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Glossary

Last Updated: Spring 2012
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Synonyms: NONE

Family: Poaceae

Home Range/U.S. Introduction:
Giant reed is a native of Europe and has become naturalized throughout southern United States.

U.S. Range Map:



USDA, NRCS. 2012. The PLANTS Database (http://plants.usda.gov, 18 June 2012). National Plant Data Team, Greensboro, NC 27401-4901 USA.

Species Description:
Giant reed is a perennial clump-forming grass that can attain heights of 7-8 meters. The leaves are chiefly cauline, long tapering to a sharply acute tip. The blades are flat 2-6 cm wide with scabrous margins. The ligule is membranous and minutely ciliate. The panicles are large and plumy and may reach a length of 2 m. Long hairs on the lemmas give the plumes a feathery appearance.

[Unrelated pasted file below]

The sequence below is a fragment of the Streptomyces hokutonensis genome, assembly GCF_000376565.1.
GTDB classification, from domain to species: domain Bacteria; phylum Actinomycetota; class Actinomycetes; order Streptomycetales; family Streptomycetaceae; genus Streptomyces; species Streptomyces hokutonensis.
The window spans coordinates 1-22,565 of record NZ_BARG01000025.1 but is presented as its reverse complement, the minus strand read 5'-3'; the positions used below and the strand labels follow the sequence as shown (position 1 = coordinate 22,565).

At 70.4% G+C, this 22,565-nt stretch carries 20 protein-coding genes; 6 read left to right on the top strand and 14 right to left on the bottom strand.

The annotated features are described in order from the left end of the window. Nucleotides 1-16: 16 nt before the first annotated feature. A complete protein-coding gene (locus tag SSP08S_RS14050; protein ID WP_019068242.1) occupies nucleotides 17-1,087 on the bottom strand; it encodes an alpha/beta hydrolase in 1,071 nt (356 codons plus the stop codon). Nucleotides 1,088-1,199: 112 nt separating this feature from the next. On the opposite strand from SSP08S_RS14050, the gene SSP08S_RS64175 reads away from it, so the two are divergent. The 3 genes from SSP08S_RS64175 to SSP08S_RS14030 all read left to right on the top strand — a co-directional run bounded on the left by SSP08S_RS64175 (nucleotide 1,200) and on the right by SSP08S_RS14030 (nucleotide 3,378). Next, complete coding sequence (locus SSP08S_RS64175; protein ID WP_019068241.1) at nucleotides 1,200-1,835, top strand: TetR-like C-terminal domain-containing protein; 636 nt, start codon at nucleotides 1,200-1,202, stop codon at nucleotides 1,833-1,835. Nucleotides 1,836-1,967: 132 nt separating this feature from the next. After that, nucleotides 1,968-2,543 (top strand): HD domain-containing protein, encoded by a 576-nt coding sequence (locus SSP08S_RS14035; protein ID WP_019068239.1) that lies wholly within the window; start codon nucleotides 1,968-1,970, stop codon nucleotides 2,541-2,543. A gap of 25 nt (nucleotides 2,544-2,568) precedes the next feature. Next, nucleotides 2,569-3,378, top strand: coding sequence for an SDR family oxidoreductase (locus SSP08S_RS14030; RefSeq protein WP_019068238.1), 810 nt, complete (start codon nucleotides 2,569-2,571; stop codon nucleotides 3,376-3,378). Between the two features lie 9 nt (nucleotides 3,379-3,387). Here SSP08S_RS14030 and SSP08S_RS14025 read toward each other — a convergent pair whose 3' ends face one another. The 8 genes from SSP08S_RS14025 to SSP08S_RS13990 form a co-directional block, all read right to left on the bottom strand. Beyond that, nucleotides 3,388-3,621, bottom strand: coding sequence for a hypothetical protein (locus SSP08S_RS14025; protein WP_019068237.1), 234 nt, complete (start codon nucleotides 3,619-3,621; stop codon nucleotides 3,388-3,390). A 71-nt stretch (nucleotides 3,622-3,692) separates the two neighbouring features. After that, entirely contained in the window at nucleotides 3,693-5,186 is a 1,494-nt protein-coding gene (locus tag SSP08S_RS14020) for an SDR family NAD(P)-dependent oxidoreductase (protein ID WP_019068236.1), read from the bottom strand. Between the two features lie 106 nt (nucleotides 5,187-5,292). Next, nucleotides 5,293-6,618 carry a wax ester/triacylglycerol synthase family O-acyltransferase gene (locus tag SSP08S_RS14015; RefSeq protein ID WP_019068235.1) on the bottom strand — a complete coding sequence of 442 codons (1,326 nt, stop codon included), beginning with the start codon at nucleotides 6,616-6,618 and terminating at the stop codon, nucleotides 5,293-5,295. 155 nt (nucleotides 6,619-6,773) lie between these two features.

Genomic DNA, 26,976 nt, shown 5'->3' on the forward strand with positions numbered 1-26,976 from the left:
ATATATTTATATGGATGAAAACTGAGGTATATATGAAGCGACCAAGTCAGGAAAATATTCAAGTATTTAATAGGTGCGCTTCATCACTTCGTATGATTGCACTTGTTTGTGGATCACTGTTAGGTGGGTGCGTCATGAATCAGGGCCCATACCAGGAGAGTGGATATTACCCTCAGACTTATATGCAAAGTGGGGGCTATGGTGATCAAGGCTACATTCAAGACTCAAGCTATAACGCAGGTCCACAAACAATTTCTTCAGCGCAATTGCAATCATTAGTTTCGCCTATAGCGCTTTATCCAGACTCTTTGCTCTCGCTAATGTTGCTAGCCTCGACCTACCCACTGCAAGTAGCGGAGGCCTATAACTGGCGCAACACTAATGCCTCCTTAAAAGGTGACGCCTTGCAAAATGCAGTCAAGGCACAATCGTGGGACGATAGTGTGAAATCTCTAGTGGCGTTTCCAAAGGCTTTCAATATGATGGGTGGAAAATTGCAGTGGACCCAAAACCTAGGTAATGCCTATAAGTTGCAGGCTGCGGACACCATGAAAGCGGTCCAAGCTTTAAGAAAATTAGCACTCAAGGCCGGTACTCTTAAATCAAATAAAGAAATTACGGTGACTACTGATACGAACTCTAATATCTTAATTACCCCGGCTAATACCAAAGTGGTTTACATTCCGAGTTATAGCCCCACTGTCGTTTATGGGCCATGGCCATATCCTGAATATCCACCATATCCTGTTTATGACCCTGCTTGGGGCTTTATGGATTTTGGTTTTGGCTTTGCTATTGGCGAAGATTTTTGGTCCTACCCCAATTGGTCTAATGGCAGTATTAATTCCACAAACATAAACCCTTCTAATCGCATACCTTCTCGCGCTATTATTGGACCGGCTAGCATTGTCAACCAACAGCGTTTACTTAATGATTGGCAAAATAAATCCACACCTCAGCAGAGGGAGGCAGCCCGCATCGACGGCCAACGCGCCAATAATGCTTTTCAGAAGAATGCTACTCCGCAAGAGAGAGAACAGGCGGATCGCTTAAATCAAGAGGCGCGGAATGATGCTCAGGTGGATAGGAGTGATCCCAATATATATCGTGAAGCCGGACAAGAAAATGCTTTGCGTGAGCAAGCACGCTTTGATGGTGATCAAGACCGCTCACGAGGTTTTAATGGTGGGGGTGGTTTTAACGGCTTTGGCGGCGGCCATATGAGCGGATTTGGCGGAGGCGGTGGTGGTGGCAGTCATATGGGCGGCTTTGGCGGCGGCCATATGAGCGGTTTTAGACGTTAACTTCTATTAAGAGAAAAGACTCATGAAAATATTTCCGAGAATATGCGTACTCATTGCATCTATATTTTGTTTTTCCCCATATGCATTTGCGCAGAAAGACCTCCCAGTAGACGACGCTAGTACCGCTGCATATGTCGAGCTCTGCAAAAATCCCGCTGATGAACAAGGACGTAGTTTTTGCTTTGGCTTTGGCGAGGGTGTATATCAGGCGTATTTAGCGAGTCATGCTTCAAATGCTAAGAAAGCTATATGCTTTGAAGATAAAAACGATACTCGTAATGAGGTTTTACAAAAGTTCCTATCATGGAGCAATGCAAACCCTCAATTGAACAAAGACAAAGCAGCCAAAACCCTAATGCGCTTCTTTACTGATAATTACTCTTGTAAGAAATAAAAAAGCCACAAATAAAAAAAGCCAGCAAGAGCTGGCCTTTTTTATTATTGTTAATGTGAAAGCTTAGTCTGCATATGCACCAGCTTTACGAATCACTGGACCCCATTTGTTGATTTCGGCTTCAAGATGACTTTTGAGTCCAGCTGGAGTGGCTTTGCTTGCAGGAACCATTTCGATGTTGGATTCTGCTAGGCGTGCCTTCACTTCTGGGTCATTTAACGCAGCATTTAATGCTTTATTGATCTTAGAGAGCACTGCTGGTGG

Habitat/Growth Characteristics:
Giant reed grows rapidly and can readily propagate from rhizomes, thereby forming tall dense stands. Fertile caryopsis seldom develop. The grass commonly invades areas along streambeds.

Problems:
Giant reed easily displaces native species and forms monospecific stands along waterways. These monocultures consume more water than native plants, create flood-control problems, and the large biomass that dies back each season creates a fire hazard.